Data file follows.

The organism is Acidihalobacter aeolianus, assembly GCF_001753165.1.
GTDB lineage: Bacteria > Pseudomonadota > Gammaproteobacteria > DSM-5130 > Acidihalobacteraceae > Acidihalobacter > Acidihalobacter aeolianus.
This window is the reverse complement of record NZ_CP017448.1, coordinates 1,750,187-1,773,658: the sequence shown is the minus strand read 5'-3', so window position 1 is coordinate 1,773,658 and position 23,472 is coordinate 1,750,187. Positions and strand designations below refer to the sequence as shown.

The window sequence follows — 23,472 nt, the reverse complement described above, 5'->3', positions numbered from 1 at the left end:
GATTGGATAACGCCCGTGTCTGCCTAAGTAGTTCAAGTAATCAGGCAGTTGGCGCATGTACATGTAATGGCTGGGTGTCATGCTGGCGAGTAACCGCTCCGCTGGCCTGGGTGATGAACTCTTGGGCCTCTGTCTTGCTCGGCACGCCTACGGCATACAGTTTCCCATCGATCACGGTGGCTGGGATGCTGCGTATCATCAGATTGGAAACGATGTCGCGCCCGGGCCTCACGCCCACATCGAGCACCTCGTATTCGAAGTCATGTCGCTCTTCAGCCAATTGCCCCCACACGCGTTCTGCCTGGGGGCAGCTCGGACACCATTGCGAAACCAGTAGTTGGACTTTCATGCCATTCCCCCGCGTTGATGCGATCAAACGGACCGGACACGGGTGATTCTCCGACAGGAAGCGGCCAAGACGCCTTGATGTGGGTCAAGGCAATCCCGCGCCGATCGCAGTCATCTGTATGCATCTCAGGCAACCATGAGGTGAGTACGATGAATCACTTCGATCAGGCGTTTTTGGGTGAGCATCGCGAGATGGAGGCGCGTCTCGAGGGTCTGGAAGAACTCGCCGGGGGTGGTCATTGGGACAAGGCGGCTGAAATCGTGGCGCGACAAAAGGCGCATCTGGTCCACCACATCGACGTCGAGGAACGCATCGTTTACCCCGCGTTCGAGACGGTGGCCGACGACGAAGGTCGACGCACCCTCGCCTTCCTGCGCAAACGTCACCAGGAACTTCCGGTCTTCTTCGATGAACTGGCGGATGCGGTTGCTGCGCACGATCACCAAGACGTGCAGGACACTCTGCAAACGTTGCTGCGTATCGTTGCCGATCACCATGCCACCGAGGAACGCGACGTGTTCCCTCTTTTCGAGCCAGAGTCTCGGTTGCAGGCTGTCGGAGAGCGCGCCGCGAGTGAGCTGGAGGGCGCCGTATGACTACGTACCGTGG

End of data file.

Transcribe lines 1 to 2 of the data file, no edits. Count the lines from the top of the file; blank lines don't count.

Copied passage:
The organism is Acidihalobacter aeolianus, assembly GCF_001753165.1.
GTDB lineage: Bacteria > Pseudomonadota > Gammaproteobacteria > DSM-5130 > Acidihalobacteraceae > Acidihalobacter > Acidihalobacter aeolianus.